A Society of Broken Eggs: Richard Sennett on a Growing Gulf between the Metropolitan Elite and the Rest. (the NS Essay 1)

By Sennett, Richard | New Statesman (1996), December 17, 2001 | Go to article overview
Save to active project

A Society of Broken Eggs: Richard Sennett on a Growing Gulf between the Metropolitan Elite and the Rest. (the NS Essay 1)

Sennett, Richard, New Statesman (1996)

A few years ago, I was doing fieldwork in Silicon Valley, California, when the company I was studying suddenly announced a merger with a competitor. As the company's public address system triumphantly blared out the financial details, the engineers in my office got angry; no one had consulted them, the merger made no sense on the ground, they feared for their jobs. When I asked them what they were going to do about it, the mood suddenly shifted; the angriest person in the room looked down and muttered: "Nothing, I suppose."

That reply -- "nothing, I suppose" -- sums up not just a response to the immense recent changes in corporate life, but also an attitude among ordinary citizens towards political institutions and politicians, the media and civil society.

Resignation is two-sided. In part, it expresses anger and antipathy to the powers who control institutions. In the course of research into the phenomenon, I and my colleagues have found that, in the health service, doctors' most frequent response to the policy plans of their bosses is "they just don't get it". The other side of institutional resignation is apathy; you can't do anything about it, and so you just don't care. This is the kind of dis-involvement that car produce low voter turnout.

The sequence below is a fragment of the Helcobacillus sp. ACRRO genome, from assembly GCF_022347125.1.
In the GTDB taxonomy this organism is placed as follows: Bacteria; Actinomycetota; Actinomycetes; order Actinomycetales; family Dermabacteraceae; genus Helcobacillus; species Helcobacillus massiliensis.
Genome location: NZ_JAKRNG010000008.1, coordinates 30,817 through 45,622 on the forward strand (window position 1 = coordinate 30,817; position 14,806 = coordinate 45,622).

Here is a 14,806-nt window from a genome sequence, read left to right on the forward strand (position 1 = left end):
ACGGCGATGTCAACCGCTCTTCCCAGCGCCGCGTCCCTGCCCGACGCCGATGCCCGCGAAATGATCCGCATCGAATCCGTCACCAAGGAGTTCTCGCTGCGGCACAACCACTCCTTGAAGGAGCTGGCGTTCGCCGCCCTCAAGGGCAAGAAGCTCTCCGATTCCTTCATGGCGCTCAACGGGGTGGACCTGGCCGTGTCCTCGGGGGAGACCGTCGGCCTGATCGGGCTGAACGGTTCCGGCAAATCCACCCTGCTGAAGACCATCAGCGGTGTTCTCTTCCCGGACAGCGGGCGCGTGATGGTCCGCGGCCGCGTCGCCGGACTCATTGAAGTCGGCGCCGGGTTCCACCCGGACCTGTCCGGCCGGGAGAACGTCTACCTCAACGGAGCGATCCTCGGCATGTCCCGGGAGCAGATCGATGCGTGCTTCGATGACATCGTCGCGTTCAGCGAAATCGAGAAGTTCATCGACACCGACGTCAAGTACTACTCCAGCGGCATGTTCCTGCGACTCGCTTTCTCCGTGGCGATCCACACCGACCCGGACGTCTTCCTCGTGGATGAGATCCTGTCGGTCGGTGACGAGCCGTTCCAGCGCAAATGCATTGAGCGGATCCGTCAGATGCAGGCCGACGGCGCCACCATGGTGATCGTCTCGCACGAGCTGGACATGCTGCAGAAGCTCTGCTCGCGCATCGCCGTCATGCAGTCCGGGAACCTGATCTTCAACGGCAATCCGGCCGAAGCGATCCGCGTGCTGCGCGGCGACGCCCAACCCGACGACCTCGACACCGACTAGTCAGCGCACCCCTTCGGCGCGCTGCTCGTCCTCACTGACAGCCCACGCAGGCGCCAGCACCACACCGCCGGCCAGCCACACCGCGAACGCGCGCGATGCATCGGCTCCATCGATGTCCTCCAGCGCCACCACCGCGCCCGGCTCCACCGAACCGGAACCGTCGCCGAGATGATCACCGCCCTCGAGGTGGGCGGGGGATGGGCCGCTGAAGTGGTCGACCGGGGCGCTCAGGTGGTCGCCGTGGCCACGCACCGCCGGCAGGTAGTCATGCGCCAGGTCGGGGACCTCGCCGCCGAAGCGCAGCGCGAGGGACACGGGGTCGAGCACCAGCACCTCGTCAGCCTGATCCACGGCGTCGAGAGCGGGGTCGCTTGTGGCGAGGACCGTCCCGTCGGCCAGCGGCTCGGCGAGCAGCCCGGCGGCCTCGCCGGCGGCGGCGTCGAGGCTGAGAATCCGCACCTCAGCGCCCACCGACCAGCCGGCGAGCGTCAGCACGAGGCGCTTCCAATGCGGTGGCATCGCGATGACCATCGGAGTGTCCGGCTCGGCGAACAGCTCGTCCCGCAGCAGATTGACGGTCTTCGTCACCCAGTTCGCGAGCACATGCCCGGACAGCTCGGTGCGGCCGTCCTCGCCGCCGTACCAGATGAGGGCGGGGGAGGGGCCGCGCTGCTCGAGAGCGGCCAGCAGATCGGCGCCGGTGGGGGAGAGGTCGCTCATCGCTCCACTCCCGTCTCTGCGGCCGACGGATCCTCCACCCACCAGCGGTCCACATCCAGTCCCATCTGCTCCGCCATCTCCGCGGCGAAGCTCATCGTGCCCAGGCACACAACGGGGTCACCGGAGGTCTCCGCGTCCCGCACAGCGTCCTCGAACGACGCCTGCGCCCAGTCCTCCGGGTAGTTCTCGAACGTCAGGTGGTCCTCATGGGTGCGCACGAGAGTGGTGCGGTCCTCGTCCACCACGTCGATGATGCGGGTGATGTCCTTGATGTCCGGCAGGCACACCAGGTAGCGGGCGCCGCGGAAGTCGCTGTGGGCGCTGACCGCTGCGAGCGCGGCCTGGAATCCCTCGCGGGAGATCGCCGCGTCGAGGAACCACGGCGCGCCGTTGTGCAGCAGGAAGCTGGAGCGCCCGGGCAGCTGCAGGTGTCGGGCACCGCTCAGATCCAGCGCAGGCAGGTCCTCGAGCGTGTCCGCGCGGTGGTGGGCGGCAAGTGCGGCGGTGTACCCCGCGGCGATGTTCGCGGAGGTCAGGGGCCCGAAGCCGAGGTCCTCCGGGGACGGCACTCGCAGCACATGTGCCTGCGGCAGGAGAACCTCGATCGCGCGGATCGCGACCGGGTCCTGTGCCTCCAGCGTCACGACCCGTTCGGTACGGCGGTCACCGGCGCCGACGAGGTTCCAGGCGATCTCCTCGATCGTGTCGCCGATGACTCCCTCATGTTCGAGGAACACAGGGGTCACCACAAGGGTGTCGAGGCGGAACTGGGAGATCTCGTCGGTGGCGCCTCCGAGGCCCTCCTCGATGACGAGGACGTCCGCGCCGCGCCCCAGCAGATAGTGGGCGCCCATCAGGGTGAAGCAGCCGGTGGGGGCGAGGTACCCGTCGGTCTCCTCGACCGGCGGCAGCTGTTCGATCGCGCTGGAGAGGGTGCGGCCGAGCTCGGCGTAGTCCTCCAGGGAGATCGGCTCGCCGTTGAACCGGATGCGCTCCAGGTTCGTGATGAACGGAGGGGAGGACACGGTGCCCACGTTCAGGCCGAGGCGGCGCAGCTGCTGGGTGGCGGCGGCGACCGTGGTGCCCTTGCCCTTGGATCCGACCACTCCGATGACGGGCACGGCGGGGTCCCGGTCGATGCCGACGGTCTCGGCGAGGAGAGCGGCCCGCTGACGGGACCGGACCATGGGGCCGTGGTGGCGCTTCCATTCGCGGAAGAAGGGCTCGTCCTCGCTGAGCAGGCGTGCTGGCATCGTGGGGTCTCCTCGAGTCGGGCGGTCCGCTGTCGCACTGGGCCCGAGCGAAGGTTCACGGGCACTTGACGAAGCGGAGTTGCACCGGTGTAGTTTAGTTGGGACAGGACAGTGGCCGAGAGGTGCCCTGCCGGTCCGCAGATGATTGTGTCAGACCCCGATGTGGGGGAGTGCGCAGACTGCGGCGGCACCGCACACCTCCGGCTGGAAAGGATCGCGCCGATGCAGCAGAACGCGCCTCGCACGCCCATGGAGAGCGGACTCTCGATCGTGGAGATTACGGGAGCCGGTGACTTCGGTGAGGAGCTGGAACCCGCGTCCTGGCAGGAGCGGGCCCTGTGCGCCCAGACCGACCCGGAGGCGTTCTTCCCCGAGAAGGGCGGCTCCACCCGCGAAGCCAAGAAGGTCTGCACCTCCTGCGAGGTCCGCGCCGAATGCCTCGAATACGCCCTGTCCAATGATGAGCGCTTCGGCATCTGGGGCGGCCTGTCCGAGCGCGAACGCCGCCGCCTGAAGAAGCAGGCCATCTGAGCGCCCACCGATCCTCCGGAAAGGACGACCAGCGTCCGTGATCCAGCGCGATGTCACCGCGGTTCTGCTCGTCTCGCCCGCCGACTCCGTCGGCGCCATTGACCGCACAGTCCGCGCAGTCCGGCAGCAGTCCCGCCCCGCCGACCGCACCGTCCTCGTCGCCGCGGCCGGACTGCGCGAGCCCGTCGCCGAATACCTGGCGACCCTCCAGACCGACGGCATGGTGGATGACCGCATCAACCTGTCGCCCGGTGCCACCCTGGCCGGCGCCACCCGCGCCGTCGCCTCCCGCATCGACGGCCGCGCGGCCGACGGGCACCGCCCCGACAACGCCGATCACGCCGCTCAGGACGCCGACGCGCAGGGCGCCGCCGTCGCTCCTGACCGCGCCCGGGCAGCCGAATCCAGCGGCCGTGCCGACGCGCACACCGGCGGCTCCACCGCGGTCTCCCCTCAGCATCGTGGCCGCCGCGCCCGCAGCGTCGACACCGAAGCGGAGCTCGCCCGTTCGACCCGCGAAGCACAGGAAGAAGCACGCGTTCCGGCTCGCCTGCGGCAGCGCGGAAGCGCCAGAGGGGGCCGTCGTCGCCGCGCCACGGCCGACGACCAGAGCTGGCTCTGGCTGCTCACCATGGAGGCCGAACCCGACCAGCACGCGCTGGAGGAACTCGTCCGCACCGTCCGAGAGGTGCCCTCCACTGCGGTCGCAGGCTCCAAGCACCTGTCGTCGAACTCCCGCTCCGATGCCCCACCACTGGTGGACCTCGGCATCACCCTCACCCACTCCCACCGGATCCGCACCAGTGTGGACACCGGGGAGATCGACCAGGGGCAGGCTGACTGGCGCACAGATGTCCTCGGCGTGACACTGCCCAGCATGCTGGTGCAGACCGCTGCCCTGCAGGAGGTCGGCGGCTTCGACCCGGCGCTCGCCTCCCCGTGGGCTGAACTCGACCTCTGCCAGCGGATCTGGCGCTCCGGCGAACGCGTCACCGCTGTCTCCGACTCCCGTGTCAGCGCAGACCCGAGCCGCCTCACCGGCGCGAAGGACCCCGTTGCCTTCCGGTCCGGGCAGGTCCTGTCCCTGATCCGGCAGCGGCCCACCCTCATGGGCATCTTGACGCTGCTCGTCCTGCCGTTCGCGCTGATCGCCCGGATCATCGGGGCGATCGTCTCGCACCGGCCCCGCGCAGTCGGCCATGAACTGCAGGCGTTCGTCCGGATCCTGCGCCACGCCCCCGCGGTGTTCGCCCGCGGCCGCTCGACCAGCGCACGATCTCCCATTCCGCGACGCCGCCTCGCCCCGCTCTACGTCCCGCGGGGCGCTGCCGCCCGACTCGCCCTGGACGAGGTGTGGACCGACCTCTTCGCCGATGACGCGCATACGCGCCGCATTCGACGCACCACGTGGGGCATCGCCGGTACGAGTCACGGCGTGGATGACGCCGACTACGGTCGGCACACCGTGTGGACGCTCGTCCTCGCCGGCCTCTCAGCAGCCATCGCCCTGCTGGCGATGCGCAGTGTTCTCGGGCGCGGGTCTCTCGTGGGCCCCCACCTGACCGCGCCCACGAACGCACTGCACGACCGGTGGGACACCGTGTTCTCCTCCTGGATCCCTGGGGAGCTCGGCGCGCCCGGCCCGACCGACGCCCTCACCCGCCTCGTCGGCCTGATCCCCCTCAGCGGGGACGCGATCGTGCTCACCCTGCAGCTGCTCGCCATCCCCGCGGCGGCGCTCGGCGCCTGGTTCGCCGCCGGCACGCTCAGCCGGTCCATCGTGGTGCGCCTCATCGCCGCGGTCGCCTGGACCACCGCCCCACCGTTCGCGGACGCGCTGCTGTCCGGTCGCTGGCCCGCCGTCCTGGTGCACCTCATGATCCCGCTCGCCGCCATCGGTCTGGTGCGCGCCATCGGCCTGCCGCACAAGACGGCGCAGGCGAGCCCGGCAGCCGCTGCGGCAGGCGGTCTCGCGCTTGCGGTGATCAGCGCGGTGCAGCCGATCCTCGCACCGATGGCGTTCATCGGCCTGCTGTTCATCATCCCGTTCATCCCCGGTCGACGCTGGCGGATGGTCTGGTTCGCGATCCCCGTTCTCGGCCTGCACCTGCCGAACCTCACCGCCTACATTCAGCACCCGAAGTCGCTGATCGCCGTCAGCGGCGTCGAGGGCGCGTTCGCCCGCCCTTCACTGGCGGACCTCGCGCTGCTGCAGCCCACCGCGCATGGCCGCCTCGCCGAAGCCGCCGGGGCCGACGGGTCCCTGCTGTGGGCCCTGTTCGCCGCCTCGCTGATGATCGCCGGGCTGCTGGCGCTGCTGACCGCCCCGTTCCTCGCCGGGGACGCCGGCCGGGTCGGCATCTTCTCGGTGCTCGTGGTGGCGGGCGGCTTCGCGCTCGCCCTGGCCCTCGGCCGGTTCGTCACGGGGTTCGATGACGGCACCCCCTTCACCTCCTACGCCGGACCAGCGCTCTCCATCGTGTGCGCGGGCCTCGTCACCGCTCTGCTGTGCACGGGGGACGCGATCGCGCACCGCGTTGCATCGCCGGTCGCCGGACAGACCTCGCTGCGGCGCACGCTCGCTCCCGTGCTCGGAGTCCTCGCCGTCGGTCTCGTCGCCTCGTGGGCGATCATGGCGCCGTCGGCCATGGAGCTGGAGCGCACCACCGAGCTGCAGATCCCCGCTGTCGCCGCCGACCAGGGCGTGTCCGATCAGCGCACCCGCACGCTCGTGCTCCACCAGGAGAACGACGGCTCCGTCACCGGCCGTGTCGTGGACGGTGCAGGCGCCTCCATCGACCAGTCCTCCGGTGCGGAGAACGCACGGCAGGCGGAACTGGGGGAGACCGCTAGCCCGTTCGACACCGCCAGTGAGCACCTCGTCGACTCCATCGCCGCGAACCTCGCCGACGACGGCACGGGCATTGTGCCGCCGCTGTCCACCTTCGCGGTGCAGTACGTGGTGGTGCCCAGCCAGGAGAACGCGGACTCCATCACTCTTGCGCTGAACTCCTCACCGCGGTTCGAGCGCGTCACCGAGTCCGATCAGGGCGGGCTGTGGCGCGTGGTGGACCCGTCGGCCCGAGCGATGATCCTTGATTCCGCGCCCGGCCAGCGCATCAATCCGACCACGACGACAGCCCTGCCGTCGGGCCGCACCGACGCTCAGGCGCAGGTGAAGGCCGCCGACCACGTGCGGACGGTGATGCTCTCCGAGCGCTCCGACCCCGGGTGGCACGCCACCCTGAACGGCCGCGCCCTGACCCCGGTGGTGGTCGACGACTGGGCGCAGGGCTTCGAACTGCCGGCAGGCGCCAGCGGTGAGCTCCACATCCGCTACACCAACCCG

The boom of the past decade made tangible a kind of institution a change much longer in the making, one that will persist even as the boom ends. This change is an effort to replace mastodons with cats: to transform hierarchical bureaucratic pyramids into more flexible organisations, able to move easily and to adapt quickly.

The change began in the private economy as share-buyers, awash with capital and seeking short-term profits, looked to invest in businesses that were agile enough to respond to global changes in the demand for goods and services. Businesses had to respond in two ways. First, they had to become flatter, which meant reducing the links in the bureaucratic chain of command. For instance, IBM, a company that nearly went under in the new economy, had 26 links (that is, 26 bureaucratic layers) in their chain of command during the 1980s; after 1993, when IBM began to save itself, it reduced the links to just nine.

Second, companies had to become shorter, in their time frames. They had to focus on short-term projects and products in order to swim in the shifting global current. They also had to transform the stability of the organisation itself: long-long employment went to the wall, seniority ceased to be a source of privilege, companies outsourced as much as possible to reduce their permanent staff.

During the boom, the companies that most visibly operated flat and short were financial service and hi-tech firms, but the changes cut much deeper. Our research suggests that the bigger a firm, or the more involved it was in the global economy -- whatever its product -- the more the company came under pressure to organise itself in these ways.